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A rough road to the planets.

A rough road to the planets

The first to embark will be Magellan, setting out on April 27, 1989, to begin mapping Venus 16 months later. Galileo will depart less than six months after Magellan, bound on a six-year journey to Jupiter and its giant moons, visiting a pair of asteroids along the way. In October of 1990, Ulysses will venture forth to spend four-and-a-half years on a trek laid out to cross over both poles of the sun. Spectacular goals for a country that has not dispatched an explorer to another world in a decade.

At least that's the plan.

NASA periodically reaffirms that its goal in returning the space shuttle to flight is to do the job right, rather than "speed at any cost." Even so, the delay caused by the unexpected failure of a component during a test-firing of one of the craft's booster rockets last month (SN: 1/2/88, p.7) has focused attention on the long list of "payloads" waiting for a ride. And among the hardest pressed are the interplanetary missions, which can depart only when their destinations are in their proper orbital positions, and which therefore risk huge delays if they miss their "launch windows."

Having abandoned hope of getting the shuttle off the ground by June 2, the space agency this week tentatively announced a revised and approximate date. "The earliest possible would be mid-July," said shuttle chief Richard Truly, "but it's more likely to be in the August time frame."

At the same time, he announced that the design of the part that failed, an "outer boot ring" intended to protect the rocket nozzle from hot exhaust gases, has been replaced with a version used in a successful test-firing last summer. Still, additional testing remains.

NASA has long been aware that its timetable for bringing the shuttle back allows little margin for unexpected sources of delay, but now the itinerary is even tighter. There are four shuttle flights ahead of Magellan, for example, and even a slight postponement could set back the spacecraft's launching by more than two years, says project manager John Gerpheide of Jet Propulsion Laboratory in Pasadena, Calif. There's a possible launch window only six months after the planned one, but it occurs right around the planned Oct. 8 launch of the Galileo, and NASA is extremely reluctant to risk the strain on launch personnel and available checkout time of sending off two major planetary missions in the same month. Another chance for Magellan would come along 13 months after that, but attention then will be directed at launching the European Ulysses spacecraft, which must fly out to and around Jupiter to set up the inbound path over the sun's poles. With both possibilities essentially unavailable, says Gerpheide, Magellan must either take off next year on schedule or wait until May 25, 1991.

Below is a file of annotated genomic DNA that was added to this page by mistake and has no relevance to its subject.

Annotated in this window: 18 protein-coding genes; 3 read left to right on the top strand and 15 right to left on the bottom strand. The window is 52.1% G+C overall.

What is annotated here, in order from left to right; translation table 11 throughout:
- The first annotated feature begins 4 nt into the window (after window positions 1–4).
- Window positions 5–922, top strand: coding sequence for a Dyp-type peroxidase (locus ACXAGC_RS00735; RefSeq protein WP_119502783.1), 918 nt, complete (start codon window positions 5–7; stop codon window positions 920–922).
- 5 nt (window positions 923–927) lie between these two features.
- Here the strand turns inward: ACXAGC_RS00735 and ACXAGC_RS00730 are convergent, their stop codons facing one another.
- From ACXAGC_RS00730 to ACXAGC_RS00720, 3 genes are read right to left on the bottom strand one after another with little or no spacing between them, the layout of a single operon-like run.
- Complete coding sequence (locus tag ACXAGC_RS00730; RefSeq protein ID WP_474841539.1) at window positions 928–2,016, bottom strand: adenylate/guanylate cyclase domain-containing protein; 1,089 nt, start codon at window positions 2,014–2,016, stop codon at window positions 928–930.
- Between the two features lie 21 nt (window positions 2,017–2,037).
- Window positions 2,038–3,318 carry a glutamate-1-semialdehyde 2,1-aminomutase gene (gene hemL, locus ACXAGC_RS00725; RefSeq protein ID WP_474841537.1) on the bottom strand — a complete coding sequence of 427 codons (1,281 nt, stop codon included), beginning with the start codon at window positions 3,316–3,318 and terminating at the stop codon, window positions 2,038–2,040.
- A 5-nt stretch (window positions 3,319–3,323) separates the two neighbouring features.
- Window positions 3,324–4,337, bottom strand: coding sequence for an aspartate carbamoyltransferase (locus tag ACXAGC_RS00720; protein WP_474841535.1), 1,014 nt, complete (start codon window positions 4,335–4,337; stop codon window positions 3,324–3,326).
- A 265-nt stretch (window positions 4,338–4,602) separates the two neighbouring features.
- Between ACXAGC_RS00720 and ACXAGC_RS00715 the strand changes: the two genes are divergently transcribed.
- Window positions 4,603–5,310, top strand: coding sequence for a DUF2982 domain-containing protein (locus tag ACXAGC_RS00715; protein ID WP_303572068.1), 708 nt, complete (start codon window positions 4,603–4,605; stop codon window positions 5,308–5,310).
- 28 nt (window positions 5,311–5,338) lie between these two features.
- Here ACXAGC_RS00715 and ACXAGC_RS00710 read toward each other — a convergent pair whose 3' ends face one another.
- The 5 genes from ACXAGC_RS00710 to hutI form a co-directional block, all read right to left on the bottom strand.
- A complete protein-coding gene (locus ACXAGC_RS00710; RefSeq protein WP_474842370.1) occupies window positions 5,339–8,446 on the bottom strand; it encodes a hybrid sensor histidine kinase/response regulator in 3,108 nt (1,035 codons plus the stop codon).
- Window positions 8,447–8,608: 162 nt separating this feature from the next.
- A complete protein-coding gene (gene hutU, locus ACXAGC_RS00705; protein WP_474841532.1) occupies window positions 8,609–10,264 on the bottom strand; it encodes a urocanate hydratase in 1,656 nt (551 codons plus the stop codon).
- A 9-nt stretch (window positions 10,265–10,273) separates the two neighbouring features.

Galileo, meanwhile, is locked to its own calendar for an even more intricate set of reasons. Jupiter reaches a desirable position in its orbit for flights from earth about every 13 months, but safety concerns following the Challenger disaster prompted NASA to cancel the liquid-hydrogen-burning Centaur upper-stage rocket that the shuttle would have carried up to send Galileo on its way. As a result, Galileo will be using a less energetic upper-stage, which must direct the spacecraft onto an incredibly complicated trajectory that will take it through a gravitational "swing-by" of Venus followed by two of earth. Even with no other launchings in the way, a Galileo delay would slip it, too, to mid-1991.

Due for launch on June 1, 1989, is the long-awaited Hubble Space Telescope (SN: 6/23/84, p.392), which many astronomers feel may virtually revolutionize their field. To be stationed in earth-orbit, it will not need to wait for launch until other planets have lined themselves up. But sustaining the large scientific and engineering teams dedicated to this project, as well as those needed for Magellan and Galileo, is costing NASA more than $100 million a month.
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Title Annotation:plans to launch Galileo and Magellan projects
Author:Eberhart, Jonathan
Publication:Science News
Date:Jan 16, 1988
Words:668
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